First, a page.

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    1. Barbara, what a great legacy of a well-lived life your mother left! Yes, it was very satisfying, but overwhelming, and I had much less than you did. My husband and I look around our house and say exactly what my dad always said … “the minute I die, this is all just junk.” It always made me laugh, but it’s actually quite true. Dad collected western art, just because he liked it, not as an investment. He had a couple of paintings worth a little money, but that wasn’t what he cared about. He was a docent at an art museum in AZ, so he met a lot of artists. If he liked them and their stuff, he’d buy it. When he died, there were some works some of us liked, but the rest got sold. Nobody should hold on to something just because it belonged to an ancestor. It has to speak to you. If it doesn’t, then it’s simply clutter, and you can let it go with no regrets. It’s like looking at someone’s travel photos. Nobody cares. That vacation didn’t speak to you, it spoke to the person who took it. My china will mean nothing to my kids … none of them want a china hutch cluttering up their house. And that’s okay with me. But I’ve already made sure to write about the antique table that my mother rescued from grandma, the bowl I bought in Ireland on a trip with my dad, my shelves of signed books, etc so they have an idea of WHY some of my things were special to me. Then they can make the decision as to whether any of it is special to them. If not, I’m good with that. It was my life, not theirs. But I hope they’re interested in knowing about it, like I was with Dad’s filing cabinet, and you were with all of your mom’s things. oxox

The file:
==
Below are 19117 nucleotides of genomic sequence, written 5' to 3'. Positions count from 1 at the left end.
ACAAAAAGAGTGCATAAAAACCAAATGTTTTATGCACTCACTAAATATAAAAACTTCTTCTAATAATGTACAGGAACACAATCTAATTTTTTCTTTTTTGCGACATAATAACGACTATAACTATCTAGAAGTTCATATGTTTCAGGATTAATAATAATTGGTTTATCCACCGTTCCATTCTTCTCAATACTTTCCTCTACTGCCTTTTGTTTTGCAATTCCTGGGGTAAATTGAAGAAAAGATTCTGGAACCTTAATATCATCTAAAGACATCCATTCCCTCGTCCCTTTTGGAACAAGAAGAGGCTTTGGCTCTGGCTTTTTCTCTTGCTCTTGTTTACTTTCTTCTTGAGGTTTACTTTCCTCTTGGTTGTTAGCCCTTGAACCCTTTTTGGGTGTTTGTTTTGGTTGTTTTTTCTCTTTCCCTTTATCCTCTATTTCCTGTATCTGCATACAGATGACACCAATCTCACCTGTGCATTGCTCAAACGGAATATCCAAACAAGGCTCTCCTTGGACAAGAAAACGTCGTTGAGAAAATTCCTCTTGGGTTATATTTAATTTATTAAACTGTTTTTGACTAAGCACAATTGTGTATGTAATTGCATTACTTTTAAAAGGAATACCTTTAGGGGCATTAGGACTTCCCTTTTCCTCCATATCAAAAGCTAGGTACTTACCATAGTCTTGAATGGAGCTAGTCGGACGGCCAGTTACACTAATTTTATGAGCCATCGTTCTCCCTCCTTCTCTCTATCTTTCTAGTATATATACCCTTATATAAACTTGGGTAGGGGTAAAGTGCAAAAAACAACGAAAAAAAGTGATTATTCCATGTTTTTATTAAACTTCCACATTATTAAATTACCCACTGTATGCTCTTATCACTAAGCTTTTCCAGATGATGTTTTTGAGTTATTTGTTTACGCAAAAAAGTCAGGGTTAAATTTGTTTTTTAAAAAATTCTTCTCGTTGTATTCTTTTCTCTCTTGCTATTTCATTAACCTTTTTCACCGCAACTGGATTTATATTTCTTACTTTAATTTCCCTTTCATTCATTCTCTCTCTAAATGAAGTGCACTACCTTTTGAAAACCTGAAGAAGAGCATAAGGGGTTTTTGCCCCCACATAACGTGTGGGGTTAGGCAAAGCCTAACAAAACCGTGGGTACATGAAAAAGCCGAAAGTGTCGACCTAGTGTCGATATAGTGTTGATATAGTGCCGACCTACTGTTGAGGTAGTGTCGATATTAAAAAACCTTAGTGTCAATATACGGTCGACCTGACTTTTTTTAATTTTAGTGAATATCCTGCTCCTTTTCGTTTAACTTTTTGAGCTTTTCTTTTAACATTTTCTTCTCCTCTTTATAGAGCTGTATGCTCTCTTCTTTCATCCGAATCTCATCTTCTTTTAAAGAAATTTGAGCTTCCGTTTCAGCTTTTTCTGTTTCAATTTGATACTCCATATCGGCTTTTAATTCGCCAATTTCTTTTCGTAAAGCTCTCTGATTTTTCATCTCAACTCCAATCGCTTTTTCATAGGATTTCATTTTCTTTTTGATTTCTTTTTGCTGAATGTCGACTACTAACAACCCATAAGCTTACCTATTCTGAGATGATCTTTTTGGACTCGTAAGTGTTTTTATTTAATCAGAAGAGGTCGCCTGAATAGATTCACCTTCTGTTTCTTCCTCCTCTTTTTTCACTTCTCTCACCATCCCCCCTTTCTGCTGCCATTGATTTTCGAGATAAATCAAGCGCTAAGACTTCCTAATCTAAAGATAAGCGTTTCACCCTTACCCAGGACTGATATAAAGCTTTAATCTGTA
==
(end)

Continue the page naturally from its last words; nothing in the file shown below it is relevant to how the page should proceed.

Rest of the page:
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  7. My parents saved everything. I am trying to compile it in various notebook like albums: Mother’s life before Daddy and Daddy’s before Mother’s; Daddy’s career with interstate Theatres in Texas along with history of Interstate in South Texas; my father’s part in WWII and his letters to my mother while in the Army and the National Guard; his career as postmaster; my parents lives together; lots of photographs; etc. I am putting the items in protective sleeves and in the 3 ring binders. I am scanning the photos and then placing them in the notebooks. Trying to do it all chronologically. Keep changing how I am doing it. I love it. My husband and I have so many collections. We have no children and a niece and nephew who don’t seem to care about stuff. I am taking photos of what belonged to my Grandparents and my Mother and Daddy and putting those in a notebook with a description and where it is in the house as my niece says she does want to keep those family things, but I doubt it. I also print out things that we have in our collections from like items on ebay with a price, so it gives them some info on the items. I have enjoyed the years of collecting, doing genealogy (my grandfather published ours in 1952), and learning about their lives. But there is so much that I wished I had asked as you said. My Grandfather was a famous photographer in South Texas and a world famous botanist and all of that is in the Library of Congress and there was a book on part of his photographs done.